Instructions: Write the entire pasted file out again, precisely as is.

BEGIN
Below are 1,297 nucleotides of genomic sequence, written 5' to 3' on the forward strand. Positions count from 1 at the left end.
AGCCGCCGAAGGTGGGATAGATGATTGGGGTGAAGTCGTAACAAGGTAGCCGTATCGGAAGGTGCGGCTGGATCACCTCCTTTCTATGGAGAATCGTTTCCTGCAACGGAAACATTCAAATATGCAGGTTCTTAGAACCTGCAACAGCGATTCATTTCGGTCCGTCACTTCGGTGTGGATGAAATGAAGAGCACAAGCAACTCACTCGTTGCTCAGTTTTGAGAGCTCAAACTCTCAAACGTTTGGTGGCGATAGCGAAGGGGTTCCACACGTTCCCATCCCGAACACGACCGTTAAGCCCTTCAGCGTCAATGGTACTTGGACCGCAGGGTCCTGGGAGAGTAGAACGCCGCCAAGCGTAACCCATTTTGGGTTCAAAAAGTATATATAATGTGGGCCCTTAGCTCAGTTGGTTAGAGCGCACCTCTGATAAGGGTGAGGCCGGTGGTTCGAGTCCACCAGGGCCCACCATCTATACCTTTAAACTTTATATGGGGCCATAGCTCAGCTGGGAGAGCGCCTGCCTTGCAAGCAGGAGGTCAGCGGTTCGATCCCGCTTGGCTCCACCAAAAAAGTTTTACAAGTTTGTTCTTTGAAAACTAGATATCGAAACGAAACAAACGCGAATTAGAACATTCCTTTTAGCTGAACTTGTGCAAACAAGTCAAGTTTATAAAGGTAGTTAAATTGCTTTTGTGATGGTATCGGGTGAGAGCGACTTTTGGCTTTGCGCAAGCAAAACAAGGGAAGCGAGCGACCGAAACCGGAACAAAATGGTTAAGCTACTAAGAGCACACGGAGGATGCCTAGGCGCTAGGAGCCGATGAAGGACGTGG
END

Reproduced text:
Below are 1,297 nucleotides of genomic sequence, written 5' to 3' on the forward strand. Positions count from 1 at the left end.
AGCCGCCGAAGGTGGGATAGATGATTGGGGTGAAGTCGTAACAAGGTAGCCGTATCGGAAGGTGCGGCTGGATCACCTCCTTTCTATGGAGAATCGTTTCCTGCAACGGAAACATTCAAATATGCAGGTTCTTAGAACCTGCAACAGCGATTCATTTCGGTCCGTCACTTCGGTGTGGATGAAATGAAGAGCACAAGCAACTCACTCGTTGCTCAGTTTTGAGAGCTCAAACTCTCAAACGTTTGGTGGCGATAGCGAAGGGGTTCCACACGTTCCCATCCCGAACACGACCGTTAAGCCCTTCAGCGTCAATGGTACTTGGACCGCAGGGTCCTGGGAGAGTAGAACGCCGCCAAGCGTAACCCATTTTGGGTTCAAAAAGTATATATAATGTGGGCCCTTAGCTCAGTTGGTTAGAGCGCACCTCTGATAAGGGTGAGGCCGGTGGTTCGAGTCCACCAGGGCCCACCATCTATACCTTTAAACTTTATATGGGGCCATAGCTCAGCTGGGAGAGCGCCTGCCTTGCAAGCAGGAGGTCAGCGGTTCGATCCCGCTTGGCTCCACCAAAAAAGTTTTACAAGTTTGTTCTTTGAAAACTAGATATCGAAACGAAACAAACGCGAATTAGAACATTCCTTTTAGCTGAACTTGTGCAAACAAGTCAAGTTTATAAAGGTAGTTAAATTGCTTTTGTGATGGTATCGGGTGAGAGCGACTTTTGGCTTTGCGCAAGCAAAACAAGGGAAGCGAGCGACCGAAACCGGAACAAAATGGTTAAGCTACTAAGAGCACACGGAGGATGCCTAGGCGCTAGGAGCCGATGAAGGACGTGG